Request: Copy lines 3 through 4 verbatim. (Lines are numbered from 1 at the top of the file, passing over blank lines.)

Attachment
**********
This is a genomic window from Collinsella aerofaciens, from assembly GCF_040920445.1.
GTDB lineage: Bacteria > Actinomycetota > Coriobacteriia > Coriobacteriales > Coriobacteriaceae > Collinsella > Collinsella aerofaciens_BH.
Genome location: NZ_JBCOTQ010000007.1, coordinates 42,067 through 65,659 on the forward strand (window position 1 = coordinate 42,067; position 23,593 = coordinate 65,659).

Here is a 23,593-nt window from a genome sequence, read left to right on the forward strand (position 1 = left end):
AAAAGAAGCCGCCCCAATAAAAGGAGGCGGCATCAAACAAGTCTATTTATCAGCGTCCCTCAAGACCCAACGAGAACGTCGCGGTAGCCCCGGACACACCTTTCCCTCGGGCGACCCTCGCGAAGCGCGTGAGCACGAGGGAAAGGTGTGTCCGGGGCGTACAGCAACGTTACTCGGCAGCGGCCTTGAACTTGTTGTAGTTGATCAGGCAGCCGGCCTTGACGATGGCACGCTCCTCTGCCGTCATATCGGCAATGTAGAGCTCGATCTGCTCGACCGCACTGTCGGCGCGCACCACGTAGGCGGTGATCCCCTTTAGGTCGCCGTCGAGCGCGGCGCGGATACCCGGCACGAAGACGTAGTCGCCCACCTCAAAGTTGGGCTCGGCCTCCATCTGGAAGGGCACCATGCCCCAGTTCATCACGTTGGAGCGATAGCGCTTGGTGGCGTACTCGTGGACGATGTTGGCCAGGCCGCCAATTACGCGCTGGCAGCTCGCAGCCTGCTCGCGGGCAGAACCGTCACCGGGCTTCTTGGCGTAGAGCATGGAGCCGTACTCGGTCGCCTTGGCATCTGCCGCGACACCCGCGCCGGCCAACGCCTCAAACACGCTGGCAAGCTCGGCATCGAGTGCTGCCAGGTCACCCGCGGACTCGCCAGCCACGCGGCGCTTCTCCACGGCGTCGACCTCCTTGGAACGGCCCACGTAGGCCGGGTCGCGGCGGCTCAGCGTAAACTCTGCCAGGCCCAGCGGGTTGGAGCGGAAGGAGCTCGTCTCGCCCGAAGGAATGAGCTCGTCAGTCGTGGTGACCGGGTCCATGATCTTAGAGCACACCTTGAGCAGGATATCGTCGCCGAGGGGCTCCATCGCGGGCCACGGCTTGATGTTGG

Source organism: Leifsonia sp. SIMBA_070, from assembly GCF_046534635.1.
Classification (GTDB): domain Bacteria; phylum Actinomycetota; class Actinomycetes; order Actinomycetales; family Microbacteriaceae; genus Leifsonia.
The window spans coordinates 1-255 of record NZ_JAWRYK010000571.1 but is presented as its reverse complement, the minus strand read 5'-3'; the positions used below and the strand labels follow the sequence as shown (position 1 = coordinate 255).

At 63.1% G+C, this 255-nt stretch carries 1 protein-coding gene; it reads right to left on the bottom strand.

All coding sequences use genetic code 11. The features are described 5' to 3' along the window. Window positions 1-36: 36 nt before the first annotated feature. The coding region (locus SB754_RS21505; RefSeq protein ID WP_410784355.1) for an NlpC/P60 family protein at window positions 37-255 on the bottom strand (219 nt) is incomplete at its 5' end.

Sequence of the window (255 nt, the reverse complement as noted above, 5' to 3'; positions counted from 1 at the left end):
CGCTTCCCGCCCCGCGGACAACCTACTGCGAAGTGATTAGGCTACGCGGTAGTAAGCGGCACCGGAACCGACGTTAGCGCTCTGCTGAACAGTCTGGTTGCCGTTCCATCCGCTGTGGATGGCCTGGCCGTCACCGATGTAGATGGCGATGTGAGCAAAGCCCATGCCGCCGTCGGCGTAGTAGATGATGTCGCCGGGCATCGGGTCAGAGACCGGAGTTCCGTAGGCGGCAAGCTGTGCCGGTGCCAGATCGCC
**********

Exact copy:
Genome location: NZ_JBCOTQ010000007.1, coordinates 42,067 through 65,659 on the forward strand (window position 1 = coordinate 42,067; position 23,593 = coordinate 65,659).

Here is a 23,593-nt window from a genome sequence, read left to right on the forward strand (position 1 = left end):